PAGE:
Well, it’s been a difficult road. I’ve been on a brief hiatus from the thesis for about five days—last Friday I turned in a full draft for my advisor’s editing pen. I’m afraid it’ll be rather torn up when it comes back. Instead of feeling relief as I expected, it was probably a low point, feeling like much of my 135 pages of writing was actually rather poor.
I’m feeling a little bit better now (though I haven’t gotten it back yet), although I’m acutely aware of two mental lists: one of edits in each chapter that must happen before I turn in a final draft—things like missing paragraphs, errors, footnote corrections, etc. The other is on general content—sections that I think could use an overhaul. The problem here is that this list is pretty long. I could probably edit and re-write for about a year before I felt like there was stuff here worthy of turning in.
Instead, I think I’m going to have to do the hard work of settling for something that doesn’t meet my expectations, or better put—lower some unrealistic expectations. This is my first attempt at answering a fairly complex question: how does scripture exist and work in a digital context? There are a variety of approaches, and inexhaustible list of questions, and not a few unprovable conjectures. As I hope to continue thinking about these questions for a long time, I’d rather think about this as an opening stab.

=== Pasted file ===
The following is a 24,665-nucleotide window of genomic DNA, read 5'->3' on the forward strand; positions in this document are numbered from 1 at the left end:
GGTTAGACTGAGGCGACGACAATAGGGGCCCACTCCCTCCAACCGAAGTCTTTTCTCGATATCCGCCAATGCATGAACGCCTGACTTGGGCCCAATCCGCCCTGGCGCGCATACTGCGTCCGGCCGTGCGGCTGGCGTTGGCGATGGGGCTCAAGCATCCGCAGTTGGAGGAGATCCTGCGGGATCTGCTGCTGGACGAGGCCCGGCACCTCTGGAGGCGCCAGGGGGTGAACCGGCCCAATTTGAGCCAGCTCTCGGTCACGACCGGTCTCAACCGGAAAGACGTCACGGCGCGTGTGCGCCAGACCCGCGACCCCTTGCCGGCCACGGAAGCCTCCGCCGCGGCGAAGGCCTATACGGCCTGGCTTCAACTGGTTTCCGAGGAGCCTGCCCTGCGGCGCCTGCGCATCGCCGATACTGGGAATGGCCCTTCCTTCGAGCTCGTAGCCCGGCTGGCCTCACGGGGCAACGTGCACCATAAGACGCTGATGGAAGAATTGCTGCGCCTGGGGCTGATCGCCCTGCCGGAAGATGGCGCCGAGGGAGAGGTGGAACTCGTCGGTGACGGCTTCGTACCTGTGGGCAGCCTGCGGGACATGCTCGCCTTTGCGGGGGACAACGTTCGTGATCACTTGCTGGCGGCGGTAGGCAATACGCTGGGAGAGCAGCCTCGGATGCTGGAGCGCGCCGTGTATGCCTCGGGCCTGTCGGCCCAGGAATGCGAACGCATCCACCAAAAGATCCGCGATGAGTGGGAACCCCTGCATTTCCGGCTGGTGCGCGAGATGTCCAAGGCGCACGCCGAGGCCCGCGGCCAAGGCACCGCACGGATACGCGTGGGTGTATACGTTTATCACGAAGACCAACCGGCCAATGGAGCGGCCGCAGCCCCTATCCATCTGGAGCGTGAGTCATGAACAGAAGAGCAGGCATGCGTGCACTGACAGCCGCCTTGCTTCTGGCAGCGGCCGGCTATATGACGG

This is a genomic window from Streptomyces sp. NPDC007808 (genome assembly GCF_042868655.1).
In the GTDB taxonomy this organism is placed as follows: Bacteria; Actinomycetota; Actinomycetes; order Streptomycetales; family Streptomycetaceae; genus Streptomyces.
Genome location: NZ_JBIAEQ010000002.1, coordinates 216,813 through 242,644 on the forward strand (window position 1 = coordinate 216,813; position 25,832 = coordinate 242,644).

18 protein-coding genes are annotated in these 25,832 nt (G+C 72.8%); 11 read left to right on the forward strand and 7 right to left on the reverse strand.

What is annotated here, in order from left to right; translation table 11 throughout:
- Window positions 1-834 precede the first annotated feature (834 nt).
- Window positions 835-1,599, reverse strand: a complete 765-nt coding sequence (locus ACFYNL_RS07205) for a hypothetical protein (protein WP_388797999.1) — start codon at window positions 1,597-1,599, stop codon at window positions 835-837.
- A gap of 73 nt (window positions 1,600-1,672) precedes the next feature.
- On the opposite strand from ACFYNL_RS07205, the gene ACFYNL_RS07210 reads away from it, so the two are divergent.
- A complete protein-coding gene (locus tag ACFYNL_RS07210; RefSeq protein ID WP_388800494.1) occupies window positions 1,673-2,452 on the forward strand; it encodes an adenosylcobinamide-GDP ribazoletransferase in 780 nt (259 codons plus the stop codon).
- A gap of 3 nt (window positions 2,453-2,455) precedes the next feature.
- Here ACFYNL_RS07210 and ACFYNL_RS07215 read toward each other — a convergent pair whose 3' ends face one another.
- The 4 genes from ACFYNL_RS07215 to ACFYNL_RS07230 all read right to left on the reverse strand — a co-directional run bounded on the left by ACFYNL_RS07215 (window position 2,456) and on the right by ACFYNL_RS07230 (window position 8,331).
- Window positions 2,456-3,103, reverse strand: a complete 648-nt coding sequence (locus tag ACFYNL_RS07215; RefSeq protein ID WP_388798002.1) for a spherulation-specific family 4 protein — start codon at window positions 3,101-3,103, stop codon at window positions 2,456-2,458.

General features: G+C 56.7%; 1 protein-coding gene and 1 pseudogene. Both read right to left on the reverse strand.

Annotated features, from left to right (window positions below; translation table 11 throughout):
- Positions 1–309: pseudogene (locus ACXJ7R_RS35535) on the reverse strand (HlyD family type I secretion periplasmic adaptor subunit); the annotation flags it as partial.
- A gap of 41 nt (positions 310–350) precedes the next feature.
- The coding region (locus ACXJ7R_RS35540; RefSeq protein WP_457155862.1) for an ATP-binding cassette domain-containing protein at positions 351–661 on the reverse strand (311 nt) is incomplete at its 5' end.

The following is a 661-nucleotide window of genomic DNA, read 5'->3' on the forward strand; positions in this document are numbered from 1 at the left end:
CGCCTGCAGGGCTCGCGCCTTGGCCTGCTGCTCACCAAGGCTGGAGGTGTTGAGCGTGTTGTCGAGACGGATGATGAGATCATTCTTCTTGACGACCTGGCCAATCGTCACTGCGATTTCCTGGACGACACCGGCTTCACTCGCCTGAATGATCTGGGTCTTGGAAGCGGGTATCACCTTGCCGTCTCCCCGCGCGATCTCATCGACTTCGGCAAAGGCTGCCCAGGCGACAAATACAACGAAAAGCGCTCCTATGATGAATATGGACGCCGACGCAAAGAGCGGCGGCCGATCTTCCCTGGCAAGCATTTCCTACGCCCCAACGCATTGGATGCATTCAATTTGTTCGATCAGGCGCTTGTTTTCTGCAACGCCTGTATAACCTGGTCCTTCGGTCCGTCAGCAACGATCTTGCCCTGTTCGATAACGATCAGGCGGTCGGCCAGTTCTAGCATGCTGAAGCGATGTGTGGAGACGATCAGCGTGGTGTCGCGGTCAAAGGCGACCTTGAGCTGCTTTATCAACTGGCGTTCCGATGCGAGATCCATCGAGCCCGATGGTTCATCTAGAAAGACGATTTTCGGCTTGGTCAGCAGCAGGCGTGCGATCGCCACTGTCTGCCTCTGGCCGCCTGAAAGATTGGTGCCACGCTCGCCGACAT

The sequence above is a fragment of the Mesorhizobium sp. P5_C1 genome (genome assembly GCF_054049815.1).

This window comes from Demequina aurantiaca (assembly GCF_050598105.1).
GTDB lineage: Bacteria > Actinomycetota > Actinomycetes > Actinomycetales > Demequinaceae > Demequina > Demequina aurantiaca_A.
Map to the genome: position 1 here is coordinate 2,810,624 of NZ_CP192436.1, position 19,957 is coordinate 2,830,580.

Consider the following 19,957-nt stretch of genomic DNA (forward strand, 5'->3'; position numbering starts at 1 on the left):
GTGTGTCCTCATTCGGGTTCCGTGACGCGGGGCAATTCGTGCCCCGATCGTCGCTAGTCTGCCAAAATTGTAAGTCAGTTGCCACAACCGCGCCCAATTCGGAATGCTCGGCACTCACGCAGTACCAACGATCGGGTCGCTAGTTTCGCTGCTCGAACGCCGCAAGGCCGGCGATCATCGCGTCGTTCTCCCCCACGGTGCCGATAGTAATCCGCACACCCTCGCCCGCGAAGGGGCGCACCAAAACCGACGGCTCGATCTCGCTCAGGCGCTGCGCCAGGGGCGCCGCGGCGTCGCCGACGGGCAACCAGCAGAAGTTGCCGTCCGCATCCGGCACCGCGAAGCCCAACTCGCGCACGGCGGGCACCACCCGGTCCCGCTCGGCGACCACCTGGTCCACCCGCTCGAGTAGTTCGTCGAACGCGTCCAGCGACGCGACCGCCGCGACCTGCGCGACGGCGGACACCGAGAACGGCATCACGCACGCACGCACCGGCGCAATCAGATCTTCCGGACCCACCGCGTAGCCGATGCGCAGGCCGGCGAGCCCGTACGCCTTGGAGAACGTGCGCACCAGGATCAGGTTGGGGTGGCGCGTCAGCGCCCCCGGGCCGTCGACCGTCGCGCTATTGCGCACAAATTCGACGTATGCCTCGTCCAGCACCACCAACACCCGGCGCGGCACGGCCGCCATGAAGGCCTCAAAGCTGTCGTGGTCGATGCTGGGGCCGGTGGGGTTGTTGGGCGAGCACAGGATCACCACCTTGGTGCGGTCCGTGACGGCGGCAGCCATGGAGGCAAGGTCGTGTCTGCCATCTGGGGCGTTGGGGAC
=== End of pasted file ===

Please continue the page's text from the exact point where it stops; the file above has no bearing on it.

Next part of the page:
Because my advisor (who has enough responsibilities poured on him that I’m not sure how even finds time to read) doesn’t have my copy back yet, there’s not a lot I can complete from my editing lists until I get it back. Even so, I finished writing the short personal introduction today and this afternoon plan on generating a good draft of my bibliography (from Zotero) —something I didn’t include in my draft.
Final copies to readers will probably have to be done by 29 Oct around 2:30pm—Scot McKnight is only around on campus on Thursday afternoon until about this time, and I need to make sure he has enough time to read it.